What’s The Difference between Stuxnet & Flame?



There have been two major reported cyber attacks on Iranian assets in the past couple of years, by viruses (or malware) called Stuxnet and Flames.

These have some similarities to each other, and some important differences.

For those who are interested in such topics, this is the line-up:

Similarities: both Stuxnet and Flame attacked thousands of computers, the overwhelming majority within Iran.

They were both distributed by removeable media and by local networks.

There is also apparently some common code used for modules within these two viruses, for example the module which exploits a weakness in a printing routine.

Differences: Stuxnet is an attack malware – which rendered thousand of computer controlled nuclear enrichment centrifuges useless. Flame, on the other hand, is designed to collect and relay intelligence data – it’s a massive spying device.

Flame did not solely target the nuclear facilities, but also thousand of computers in Iranian industry, including Government ministries and the vital oil and gas facilities.
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Stuxnet targeted Seimens industrial controllers; Flame works on standard Windows PC operating systems.

As a starter, Flame copies keyboard entries, sifts through emails & text messages, records microphone sounds and interconnects with Bluetooth devices.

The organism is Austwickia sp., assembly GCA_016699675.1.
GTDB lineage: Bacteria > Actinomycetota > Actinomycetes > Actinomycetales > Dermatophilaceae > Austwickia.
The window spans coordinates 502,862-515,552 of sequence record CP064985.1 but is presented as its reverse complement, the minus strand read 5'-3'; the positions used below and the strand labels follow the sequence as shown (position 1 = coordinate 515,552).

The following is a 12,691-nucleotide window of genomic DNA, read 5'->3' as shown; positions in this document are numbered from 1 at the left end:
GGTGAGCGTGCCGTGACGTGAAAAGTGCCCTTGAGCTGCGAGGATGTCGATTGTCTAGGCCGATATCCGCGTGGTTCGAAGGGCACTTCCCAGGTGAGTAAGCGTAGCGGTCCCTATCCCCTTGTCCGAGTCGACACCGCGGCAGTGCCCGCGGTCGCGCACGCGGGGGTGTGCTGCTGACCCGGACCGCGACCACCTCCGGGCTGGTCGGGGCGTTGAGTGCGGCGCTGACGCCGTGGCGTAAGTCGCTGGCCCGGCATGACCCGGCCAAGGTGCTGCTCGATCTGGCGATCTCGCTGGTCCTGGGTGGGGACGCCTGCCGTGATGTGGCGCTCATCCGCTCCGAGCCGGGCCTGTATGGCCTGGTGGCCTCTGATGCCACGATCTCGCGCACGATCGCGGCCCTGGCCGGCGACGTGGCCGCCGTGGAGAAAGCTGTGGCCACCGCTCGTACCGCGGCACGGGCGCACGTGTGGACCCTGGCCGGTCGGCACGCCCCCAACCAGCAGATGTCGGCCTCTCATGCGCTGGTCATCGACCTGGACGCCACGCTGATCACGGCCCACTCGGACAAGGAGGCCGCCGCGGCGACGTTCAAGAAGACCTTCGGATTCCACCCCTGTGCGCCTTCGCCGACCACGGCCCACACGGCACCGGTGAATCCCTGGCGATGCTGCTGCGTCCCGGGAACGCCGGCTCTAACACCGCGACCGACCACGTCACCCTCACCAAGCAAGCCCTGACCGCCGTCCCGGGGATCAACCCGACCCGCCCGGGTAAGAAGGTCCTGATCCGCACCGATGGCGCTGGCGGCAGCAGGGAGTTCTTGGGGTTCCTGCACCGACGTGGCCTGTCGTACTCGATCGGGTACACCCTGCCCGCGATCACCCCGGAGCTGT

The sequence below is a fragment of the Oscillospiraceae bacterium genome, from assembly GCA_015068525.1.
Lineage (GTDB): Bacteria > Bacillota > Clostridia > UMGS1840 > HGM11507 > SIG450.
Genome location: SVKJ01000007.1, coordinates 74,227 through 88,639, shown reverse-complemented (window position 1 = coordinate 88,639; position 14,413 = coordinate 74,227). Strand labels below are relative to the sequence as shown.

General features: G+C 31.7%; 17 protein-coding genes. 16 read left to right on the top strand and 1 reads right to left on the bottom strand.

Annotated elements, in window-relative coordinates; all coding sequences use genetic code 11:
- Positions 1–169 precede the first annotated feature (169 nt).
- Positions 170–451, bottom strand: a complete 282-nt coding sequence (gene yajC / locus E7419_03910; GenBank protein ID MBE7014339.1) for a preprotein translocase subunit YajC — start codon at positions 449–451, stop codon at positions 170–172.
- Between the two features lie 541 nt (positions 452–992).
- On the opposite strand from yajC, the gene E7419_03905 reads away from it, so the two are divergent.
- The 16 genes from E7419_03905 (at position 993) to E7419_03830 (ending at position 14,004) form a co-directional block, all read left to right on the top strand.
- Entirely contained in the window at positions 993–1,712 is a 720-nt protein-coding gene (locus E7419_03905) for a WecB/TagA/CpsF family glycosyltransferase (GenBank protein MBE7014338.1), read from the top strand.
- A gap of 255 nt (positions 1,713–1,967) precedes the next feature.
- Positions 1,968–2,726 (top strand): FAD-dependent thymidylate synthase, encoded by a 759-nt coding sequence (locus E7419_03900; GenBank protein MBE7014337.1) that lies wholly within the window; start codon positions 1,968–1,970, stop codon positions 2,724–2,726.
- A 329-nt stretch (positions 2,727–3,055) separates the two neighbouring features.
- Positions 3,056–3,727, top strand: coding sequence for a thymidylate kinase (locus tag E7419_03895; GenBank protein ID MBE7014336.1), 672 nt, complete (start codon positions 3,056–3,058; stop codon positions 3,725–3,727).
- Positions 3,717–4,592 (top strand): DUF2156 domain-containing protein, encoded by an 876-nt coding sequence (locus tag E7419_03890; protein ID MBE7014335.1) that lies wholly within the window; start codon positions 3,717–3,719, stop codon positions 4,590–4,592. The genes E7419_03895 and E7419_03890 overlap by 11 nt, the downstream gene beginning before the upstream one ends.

The data is then communicated to command & control servers, scattered around the world.

On a purely legal front, whereas Stuxnet could be considered a hostile & illegal attack under international cyberspace legislation, Flame doesn't seem to directly infringe international treaties such as The Council of Europe Convention on Cybercrime. 

According to most observers, both Stuxnet and Flame are the products of one or more Governments. Fingers have been stubbornly pointed at the USA and, ahem, Israel.

This conclusion has been justified by the complexity of the code, which is apparently well beyond solo geeks, or even whole industries.

My logic would point to the receiving end of the Flame data, collected by this enormous and unprecedented cyberspying mission.

Which geek, or industry, is going to have the resources to obtain useful, even critical, data from simultaneously spying on thousands of Iranian computers?

Whoever is behind this double attack – Stuxnet on the nuclear facilities, and Flame’s mega-espionage on Iranian infrastructure… Yeshar koachachem!!. 

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